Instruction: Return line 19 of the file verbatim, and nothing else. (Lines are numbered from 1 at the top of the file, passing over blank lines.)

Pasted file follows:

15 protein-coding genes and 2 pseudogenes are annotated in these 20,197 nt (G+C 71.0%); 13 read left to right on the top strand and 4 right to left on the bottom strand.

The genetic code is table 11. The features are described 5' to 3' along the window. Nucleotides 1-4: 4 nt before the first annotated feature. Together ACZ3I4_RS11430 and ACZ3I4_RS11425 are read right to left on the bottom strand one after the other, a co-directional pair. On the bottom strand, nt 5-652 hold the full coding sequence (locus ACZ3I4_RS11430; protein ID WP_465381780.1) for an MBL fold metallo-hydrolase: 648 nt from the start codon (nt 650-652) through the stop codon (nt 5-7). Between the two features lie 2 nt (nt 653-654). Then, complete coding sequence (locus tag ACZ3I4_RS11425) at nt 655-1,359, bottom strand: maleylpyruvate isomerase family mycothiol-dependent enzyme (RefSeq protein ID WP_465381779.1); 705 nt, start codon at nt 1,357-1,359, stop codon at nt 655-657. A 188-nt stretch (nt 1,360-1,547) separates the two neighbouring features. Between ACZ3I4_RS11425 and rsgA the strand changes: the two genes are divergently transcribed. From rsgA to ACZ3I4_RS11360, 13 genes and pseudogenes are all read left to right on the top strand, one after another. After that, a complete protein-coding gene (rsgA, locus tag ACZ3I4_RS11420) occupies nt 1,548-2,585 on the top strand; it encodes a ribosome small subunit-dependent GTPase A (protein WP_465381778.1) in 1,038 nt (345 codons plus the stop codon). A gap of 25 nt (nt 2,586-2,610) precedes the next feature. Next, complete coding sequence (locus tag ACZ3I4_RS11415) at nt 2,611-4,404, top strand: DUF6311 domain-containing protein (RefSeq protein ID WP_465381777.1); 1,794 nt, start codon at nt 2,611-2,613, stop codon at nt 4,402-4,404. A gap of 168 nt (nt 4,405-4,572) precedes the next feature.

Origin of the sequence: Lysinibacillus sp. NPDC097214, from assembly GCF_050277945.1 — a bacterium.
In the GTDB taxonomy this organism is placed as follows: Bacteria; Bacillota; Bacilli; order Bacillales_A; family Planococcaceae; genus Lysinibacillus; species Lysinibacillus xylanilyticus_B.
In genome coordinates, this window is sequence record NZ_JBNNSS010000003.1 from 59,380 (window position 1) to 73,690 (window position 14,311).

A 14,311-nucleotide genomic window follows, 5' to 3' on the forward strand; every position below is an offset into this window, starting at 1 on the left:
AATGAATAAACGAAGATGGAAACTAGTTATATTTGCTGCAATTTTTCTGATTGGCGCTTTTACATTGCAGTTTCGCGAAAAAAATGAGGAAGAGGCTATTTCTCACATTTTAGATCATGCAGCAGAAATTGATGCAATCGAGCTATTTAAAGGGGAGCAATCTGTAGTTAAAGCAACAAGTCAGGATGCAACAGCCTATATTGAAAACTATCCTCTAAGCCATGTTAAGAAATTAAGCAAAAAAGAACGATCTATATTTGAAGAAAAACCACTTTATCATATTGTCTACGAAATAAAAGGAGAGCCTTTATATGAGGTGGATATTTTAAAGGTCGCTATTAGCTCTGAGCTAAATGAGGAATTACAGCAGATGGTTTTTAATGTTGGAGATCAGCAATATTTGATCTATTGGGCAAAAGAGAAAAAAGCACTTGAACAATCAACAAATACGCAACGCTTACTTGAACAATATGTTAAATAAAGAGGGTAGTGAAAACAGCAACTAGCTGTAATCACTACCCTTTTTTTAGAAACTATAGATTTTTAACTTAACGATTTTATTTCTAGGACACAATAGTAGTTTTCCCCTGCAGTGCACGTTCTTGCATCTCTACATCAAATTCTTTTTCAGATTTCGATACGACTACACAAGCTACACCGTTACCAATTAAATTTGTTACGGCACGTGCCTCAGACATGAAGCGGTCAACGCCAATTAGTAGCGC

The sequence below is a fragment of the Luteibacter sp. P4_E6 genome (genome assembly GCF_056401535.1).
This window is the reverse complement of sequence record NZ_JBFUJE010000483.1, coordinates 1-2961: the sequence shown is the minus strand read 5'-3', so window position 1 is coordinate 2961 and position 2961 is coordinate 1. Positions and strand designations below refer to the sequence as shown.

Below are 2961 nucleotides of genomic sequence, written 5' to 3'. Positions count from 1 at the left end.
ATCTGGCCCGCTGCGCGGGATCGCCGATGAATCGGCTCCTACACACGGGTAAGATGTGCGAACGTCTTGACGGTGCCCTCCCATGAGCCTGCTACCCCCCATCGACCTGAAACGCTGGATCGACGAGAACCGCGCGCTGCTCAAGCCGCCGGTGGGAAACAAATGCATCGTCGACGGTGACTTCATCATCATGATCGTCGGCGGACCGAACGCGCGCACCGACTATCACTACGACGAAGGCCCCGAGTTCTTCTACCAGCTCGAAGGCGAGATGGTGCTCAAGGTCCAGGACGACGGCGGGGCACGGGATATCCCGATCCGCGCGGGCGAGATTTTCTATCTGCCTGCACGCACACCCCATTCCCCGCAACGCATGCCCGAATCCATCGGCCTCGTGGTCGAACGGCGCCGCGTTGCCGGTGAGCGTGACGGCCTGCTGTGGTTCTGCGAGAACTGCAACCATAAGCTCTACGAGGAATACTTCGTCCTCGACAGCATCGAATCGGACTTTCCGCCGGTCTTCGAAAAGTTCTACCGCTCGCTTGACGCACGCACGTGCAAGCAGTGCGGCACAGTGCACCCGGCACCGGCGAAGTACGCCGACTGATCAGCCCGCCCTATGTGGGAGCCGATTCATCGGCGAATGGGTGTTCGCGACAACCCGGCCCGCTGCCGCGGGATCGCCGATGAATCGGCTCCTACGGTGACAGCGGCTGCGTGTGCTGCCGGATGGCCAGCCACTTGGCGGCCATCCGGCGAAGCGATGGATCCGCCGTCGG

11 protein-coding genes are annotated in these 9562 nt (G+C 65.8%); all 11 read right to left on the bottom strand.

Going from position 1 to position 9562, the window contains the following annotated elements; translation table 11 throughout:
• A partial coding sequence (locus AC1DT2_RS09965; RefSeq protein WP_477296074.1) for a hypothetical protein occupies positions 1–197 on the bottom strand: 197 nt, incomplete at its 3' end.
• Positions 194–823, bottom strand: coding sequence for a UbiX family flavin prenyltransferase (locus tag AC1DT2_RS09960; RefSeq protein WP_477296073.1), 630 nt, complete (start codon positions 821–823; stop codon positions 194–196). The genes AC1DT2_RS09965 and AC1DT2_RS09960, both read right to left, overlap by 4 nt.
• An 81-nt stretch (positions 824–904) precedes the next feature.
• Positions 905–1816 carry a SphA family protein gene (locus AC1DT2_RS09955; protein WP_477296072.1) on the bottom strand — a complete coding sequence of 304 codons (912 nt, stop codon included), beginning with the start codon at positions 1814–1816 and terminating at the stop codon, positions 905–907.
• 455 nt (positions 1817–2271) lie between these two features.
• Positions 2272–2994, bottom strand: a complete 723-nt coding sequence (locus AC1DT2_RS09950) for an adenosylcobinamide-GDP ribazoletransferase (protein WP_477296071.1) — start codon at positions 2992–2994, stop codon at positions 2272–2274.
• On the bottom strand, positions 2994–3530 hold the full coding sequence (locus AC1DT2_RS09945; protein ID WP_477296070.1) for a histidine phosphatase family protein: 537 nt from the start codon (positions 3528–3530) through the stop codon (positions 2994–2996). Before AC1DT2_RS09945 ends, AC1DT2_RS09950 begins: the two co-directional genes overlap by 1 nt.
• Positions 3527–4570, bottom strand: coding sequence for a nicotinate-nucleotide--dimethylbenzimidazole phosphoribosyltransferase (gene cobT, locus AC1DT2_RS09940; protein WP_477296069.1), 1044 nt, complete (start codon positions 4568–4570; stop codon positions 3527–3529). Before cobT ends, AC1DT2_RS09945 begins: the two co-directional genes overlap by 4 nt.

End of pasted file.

• Positions 2272–2994, bottom strand: a complete 723-nt coding sequence (locus AC1DT2_RS09950) for an adenosylcobinamide-GDP ribazoletransferase (protein WP_477296071.1) — start codon at positions 2992–2994, stop codon at positions 2272–2274.